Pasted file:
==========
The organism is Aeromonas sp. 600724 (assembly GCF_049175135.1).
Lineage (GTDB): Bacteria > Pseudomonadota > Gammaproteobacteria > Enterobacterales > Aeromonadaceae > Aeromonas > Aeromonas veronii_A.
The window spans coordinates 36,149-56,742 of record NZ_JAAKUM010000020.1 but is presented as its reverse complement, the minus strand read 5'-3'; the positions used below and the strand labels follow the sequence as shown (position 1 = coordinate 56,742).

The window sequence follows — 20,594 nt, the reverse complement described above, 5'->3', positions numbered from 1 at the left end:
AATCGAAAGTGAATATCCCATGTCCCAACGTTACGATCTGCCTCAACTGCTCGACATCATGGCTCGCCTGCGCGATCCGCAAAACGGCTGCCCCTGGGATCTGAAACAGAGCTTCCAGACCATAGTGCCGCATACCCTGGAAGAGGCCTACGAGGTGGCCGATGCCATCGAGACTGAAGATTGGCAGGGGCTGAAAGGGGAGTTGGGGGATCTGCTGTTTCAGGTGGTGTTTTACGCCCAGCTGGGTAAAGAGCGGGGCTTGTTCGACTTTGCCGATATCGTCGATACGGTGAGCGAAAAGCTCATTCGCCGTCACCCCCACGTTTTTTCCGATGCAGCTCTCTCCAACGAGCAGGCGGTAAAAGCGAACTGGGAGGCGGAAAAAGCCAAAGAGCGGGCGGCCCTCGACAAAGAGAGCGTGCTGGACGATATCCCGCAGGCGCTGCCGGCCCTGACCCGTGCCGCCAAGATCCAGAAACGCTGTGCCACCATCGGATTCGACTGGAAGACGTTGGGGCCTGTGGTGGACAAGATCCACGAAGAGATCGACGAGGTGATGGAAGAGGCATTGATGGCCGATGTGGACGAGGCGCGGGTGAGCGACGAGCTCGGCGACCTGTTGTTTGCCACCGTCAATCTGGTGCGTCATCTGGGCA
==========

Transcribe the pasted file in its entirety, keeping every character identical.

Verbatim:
The organism is Aeromonas sp. 600724 (assembly GCF_049175135.1).
Lineage (GTDB): Bacteria > Pseudomonadota > Gammaproteobacteria > Enterobacterales > Aeromonadaceae > Aeromonas > Aeromonas veronii_A.
The window spans coordinates 36,149-56,742 of record NZ_JAAKUM010000020.1 but is presented as its reverse complement, the minus strand read 5'-3'; the positions used below and the strand labels follow the sequence as shown (position 1 = coordinate 56,742).

The window sequence follows — 20,594 nt, the reverse complement described above, 5'->3', positions numbered from 1 at the left end:
AATCGAAAGTGAATATCCCATGTCCCAACGTTACGATCTGCCTCAACTGCTCGACATCATGGCTCGCCTGCGCGATCCGCAAAACGGCTGCCCCTGGGATCTGAAACAGAGCTTCCAGACCATAGTGCCGCATACCCTGGAAGAGGCCTACGAGGTGGCCGATGCCATCGAGACTGAAGATTGGCAGGGGCTGAAAGGGGAGTTGGGGGATCTGCTGTTTCAGGTGGTGTTTTACGCCCAGCTGGGTAAAGAGCGGGGCTTGTTCGACTTTGCCGATATCGTCGATACGGTGAGCGAAAAGCTCATTCGCCGTCACCCCCACGTTTTTTCCGATGCAGCTCTCTCCAACGAGCAGGCGGTAAAAGCGAACTGGGAGGCGGAAAAAGCCAAAGAGCGGGCGGCCCTCGACAAAGAGAGCGTGCTGGACGATATCCCGCAGGCGCTGCCGGCCCTGACCCGTGCCGCCAAGATCCAGAAACGCTGTGCCACCATCGGATTCGACTGGAAGACGTTGGGGCCTGTGGTGGACAAGATCCACGAAGAGATCGACGAGGTGATGGAAGAGGCATTGATGGCCGATGTGGACGAGGCGCGGGTGAGCGACGAGCTCGGCGACCTGTTGTTTGCCACCGTCAATCTGGTGCGTCATCTGGGCA